to five on January 2nd and till quarter to five the next day ; the sun had set at four, so that it was night before he stopped. Light in the sky seems to be a provocative of song with thrushes, for they do not sing so well on a dark evening ; rain after drought is another provocative. Some birds seem, indeed, to prefer what we call foul weather for singing in ; the raissel-thrush, for instance, gets his name of " stormeock " from singing in a gale. But there are all kinds of questions as to provocatives of song to which we should like answers.

Some birds seem to reserve a particular note or phrase for the very height and passion of the nesting season. The thrush keeps his full phrasing, particularly the notes which sound like "pretty Dick," till he has a nest ; and the great tit, again, though you may hear his double, swinging call early in the year, waits till the trees are in blossom before he gives his triple cry on the same note, like a glass struck three times thrice in succession—nine notes in all. Perhaps an increased food supply may have something to do with it ; for semi-domesticated birds, like blackbirds and thrushes in towns and suburbs, which probably get a more constant supply of food than other birds, follow their own rules of singing. In the gardens of Kew or Ranelagh, particularly in rain after sun, you may hear blackbirds long after they have shut down their song in the country. Sometimes, again, the song or call may be an answer to a challenge ; there is no better instance of a bird which answers a challenge than a cock-pheasant. The pheasant's crow, followed by a drum-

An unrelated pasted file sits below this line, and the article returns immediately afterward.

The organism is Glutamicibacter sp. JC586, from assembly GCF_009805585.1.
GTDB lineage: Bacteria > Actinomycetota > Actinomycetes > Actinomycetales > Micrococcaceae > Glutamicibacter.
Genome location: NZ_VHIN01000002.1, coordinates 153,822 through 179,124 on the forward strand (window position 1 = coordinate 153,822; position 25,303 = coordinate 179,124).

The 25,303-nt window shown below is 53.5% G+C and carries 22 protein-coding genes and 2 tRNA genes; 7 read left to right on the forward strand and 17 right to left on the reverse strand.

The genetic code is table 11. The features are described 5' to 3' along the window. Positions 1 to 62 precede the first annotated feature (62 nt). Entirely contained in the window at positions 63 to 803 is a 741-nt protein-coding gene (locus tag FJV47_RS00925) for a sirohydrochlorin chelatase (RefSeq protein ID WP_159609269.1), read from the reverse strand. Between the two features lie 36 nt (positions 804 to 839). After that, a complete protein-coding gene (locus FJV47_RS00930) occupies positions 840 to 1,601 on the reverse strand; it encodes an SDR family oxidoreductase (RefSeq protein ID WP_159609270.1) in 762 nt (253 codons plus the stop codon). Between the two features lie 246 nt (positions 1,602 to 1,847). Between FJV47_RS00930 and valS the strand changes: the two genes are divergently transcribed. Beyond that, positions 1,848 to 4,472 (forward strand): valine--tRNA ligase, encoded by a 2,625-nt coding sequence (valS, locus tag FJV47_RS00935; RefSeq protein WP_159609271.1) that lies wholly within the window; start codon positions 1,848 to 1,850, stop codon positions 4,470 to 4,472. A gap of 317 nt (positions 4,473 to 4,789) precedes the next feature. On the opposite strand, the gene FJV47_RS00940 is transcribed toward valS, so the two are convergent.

ming of wings, seems to belong naturally to the woods in May and to a bird in full breeding plumage strutting before his mate among orchids and primroses. But a pheasant will crow in answer to distant artillery fire or to a clap of thunder; and the oddest instance of pheasants crowing in winter which has come the writer's way belongs to the end of last year. Through all one morning, when he happened to be ferreting rabbits, each time the gun was fired pheasants crowed from a distant covert ; and at midnight on New Year's Eve, when

the church belle rang out suddenly for the New Year, there came an answering crow and a drum of wings from across the garden lawn to the little church below in the valley.